Golf-Scheffler going from Green Jacket to diaper duty

By Thomson Reuters Apr 14, 2024 | 9:07 PM

By Steve Keating

AUGUSTA, Georgia (Reuters) – Scottie Scheffler reaffirmed his status as the best golfer on the planet after winning his second Masters on Sunday but with the birth of his first child on the way the world number one says golf is dropping way down his priority list.

He cautioned his rivals not to take this as a sign his clubs are going to be collecting dust in the garage, however, and said he will be back on the job after a bit of diaper duty.

“I’m definitely not going to intentionally take my eye off the ball,” said Scheffler, who won his previous Green Jacket in 2022. “I will go home, soak in this victory tonight.

“Will definitely enjoy the birth of my first child.

“But with that being said, I still love competing.

“My priorities will change here very soon. My son or daughter will now be the main priority, along with my wife, so golf will now be probably fourth in line.”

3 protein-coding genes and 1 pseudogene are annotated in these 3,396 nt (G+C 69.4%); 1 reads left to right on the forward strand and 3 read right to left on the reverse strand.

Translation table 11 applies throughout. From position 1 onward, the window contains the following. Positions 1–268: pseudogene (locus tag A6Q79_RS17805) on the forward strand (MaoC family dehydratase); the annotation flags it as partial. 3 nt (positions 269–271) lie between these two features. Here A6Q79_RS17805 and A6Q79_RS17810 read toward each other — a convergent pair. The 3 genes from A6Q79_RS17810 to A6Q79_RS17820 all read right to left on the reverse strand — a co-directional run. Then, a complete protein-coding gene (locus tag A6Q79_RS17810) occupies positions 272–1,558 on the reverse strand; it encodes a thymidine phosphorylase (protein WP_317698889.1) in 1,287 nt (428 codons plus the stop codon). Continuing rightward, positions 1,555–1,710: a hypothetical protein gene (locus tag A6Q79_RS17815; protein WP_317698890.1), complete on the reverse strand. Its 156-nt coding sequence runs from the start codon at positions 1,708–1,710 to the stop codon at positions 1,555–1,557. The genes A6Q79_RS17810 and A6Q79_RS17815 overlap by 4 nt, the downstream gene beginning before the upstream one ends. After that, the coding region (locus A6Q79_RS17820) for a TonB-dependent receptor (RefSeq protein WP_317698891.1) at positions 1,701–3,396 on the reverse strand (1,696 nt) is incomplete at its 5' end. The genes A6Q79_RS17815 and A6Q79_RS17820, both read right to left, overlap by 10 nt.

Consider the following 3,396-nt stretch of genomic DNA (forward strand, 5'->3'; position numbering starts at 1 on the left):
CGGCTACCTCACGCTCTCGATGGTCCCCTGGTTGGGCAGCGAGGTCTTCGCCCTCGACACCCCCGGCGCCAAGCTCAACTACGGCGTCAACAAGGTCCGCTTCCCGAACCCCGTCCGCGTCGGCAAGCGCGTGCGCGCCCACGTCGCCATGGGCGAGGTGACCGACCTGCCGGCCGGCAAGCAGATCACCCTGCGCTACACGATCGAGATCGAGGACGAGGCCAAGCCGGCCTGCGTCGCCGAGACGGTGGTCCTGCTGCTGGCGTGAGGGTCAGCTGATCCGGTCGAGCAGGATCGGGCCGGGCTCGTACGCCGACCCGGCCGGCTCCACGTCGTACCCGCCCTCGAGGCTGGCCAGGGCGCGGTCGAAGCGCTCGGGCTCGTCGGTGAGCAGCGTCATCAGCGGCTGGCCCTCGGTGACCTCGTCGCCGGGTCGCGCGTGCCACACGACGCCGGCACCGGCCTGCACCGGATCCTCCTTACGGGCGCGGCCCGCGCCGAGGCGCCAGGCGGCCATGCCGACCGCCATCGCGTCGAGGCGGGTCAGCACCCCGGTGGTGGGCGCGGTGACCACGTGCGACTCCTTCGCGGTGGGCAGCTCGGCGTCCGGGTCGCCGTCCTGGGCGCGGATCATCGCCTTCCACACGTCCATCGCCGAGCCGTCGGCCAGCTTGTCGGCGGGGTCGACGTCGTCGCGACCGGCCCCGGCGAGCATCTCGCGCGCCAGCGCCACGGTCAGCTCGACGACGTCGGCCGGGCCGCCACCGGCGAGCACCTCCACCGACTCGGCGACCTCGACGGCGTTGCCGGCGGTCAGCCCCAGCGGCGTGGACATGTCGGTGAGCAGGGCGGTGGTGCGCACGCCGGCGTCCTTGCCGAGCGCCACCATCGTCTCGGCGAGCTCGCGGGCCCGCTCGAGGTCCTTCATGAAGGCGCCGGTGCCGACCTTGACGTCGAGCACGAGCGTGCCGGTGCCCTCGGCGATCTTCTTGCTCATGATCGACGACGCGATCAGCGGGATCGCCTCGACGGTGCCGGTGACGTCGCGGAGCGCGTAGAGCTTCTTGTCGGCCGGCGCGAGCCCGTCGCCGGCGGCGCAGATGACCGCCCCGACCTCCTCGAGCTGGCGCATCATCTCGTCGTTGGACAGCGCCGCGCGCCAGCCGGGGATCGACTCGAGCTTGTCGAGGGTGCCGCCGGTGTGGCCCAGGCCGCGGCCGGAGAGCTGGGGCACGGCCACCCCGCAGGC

The red-hot favourite coming into the year’s first major, Scheffler’s win at Augusta National means he has won three titles and finished runner-up in his last four PGA Tour starts.

Scheffler becomes the first player since Tiger Woods to win a Green Jacket and the Players Championship in the same year. And at 27 he is also the fourth-youngest to win multiple Masters after Jack Nicklaus, Seve Ballesteros and Woods.

His four-shot win on Sunday was all the more remarkable considering he played with the added distraction of knowing he might have to rush home at any moment to be with his wife.

Some on social media joked after Saturday’s third round that the only way to keep Scheffler from winning was for his wife to go into labour.

“In my head, all I can think about right now is getting home,” said Scheffler. “I’m not thinking about the tournament.

“I’m not thinking about the Green Jacket. I’m trying to answer your questions and I’m trying to get home.

“I wish I could soak this in a little bit more, maybe I will tonight when I get home.

“At the end of the day, I think that’s what the human heart does. You always want more, and I think you have to fight those things and focus on what’s good.”

(Reporting by Steve Keating in Augusta. Editing by Peter Rutherford)